BOERNE, Tex. – It has been a difficult 18 months for Volkswagen.
The diesel scandal and its aftermath has consumed a great deal of the company’s time and resources in North America since late 2015, as both the U.S. and Canadian arms of the Wolfsburg, Germany-based auto giant have been working hard to resolve class action lawsuits affecting 2.0L and 3.0L TDI vehicle owners.
Things are progressing well in the U.S., with an approved federal court settlement covering 2.0L owners already in effect and a proposed settlement for 3.0L owners (which also includes Audi and Porsche vehicles) awaiting final approval from a judge at a hearing scheduled for May 11.
In Canada, the process is moving forward, albeit more slowly, with approved settlements on the horizon for 2.0L owners. Claimants with affected 3.0L cars will also be dealt with, after the 2.0L settlement is approved and after 3.0L proceedings wrap up in the U.S.
As one might imagine, the cost – financial, reputational and in showrooms – has been enormous, but the company remains committed to making things right and moving forward with new products.
One of the new models the company has high hopes for is the reason I was invited to Texas Hill Country – the 2018 Atlas.
Designed primarily for the North American market and built at Volkswagen’s Chattanooga assembly plant in Tennessee alongside the Passat sedan, the Atlas is a large, seven-passenger SUV.
Like a growing number of Volkswagens, it’s built on the company’s Modular Transverse Matrix (MQB) platform that underpins everything from the European subcompact Polo to the current Golf to the forthcoming next-gen Tiguan compact utility.
MQB, like Volvo’s Scalable Product Architecture (SPA) platform, saves time and money in product development and can be scaled up or down to accommodate regional variations and multiple powertrains.
In the case of the Atlas, MQB means big: at 5,306 mm long with a 2,979 mm wheelbase, a 2,042 kg curb weight and up to 1,570 litres of cargo space, it is by far the largest SUV Volkswagen has ever built.
Available with two engines, a beefier version of the 2.0L turbocharged TSI four-cylinder (235 hp / 258 lb-ft.) found in the GTI and a 3.6L VR6 (276 hp / 266 lb-ft.), the Atlas is available in front-wheel drive and 4MOTION all-wheel drive. The only transmission on offer is an eight-speed automatic.
Of note, only the 2.0L models at the lower end of the grade walk are available with front-wheel drive. All VR6 models come with standard all-wheel drive and they will arrive in dealerships first, as Volkswagen Canada expects them to represent the bulk of Atlas sales volume.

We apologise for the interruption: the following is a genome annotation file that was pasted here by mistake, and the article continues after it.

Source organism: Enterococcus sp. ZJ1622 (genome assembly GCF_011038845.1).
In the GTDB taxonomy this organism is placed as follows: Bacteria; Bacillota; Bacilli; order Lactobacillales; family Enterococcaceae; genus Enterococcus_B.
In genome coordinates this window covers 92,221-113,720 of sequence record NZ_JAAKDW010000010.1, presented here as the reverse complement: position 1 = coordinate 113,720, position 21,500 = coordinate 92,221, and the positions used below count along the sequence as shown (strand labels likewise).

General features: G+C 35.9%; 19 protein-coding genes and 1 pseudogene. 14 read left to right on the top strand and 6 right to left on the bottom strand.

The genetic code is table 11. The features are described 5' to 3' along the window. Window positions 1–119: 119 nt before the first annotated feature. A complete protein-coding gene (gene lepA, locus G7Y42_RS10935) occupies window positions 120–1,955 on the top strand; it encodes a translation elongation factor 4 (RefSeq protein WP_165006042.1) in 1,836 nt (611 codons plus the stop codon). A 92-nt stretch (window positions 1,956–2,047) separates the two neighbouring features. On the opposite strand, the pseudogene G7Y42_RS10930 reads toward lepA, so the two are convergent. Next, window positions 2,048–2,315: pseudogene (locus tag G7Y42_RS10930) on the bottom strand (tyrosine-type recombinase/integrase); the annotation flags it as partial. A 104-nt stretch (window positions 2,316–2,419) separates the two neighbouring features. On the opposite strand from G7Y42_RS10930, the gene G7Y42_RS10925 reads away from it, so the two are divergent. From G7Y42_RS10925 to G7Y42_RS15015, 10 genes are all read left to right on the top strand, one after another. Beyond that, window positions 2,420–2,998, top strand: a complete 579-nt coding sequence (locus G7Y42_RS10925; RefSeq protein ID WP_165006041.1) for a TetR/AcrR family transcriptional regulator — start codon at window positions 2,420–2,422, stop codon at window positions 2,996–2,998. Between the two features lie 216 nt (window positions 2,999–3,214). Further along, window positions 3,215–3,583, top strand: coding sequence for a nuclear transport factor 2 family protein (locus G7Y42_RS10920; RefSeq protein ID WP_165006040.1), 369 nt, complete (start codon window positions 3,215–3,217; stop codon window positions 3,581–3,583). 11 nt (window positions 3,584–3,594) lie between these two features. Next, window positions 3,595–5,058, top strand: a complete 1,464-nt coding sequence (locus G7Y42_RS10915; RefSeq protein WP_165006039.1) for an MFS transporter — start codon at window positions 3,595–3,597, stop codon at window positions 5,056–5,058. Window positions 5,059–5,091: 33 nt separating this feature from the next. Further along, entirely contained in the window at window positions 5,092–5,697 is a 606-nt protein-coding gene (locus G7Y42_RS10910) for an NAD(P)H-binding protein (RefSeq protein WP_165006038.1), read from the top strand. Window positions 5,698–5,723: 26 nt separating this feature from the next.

In terms of design, the Atlas grew out of the CrossBlue concept Volkswagen first revealed in 2013, but the former carries a bigger, blockier profile with bold lines that’s very much in keeping with North American SUV tastes.
On the inside, its typical Volkswagen – somewhat minimalistic with a focus on function and ease of use, rather than cutting-edge style.
In terms of content, App-Connect smartphone integration (Apple CarPlay, Android Auto, MirrorLink), 18-inch alloy wheels, engine stop-start, rearview camera, 6.5-inch (Trendline) or 8-inch (all trims above Trendline) colour touchscreen radio and LED headlights are among the features that are standard across the model range.
Depending on the trim, the Atlas can also be outfitted with a number of other add-ons including heated and cooled leather seats, a 12.3-inch virtual cockpit, a panoramic sunroof, 20-inch alloy wheels, a Fender Premium Audio System with 12 speakers and a subwoofer and a slew of collision mitigation tech.
On the road, the Atlas is a comfortable, spacious and quiet-riding vehicle. The Texas roads I drove on weren’t the smoothest, but road and wind noise were reasonably well-suppressed and I thought the Atlas handled the twisty terrain well.
Body roll was minimal for such a large vehicle and unless you mash the accelerator from rest, the VR6 engine operated with quiet and smooth efficiency. In sport mode, the change in throttle mapping and shift points made for a more dynamic driving experience, but it doesn’t transform the underlying character of the Atlas. It is a large SUV, after all.
Of note, these impressions are based on a few hours of seat time in an early-production U.S. spec model (SEL Premium 4MOTION), that roughly equates to the Execline trim in Canada (pricing listed below).
The 2018 Volkswagen Atlas goes on sale in Canada in June with VR6 models arriving first. Four-cylinder models will follow later this summer.
2.0L FWD – $35,690
3.6L VR6 4MOTION – $39,970
2.0L FWD – $39,690
3.6L VR6 4MOTION – $43,790
3.6L VR6 4MOTION – $48,990
3.6L VR6 4MOTION – $52,540
Look for a more in-depth feature on the 2018 Volkswagen Atlas in the Summer 2017 issue of Ignition, on newsstands in June.
Photography by Lee Bailie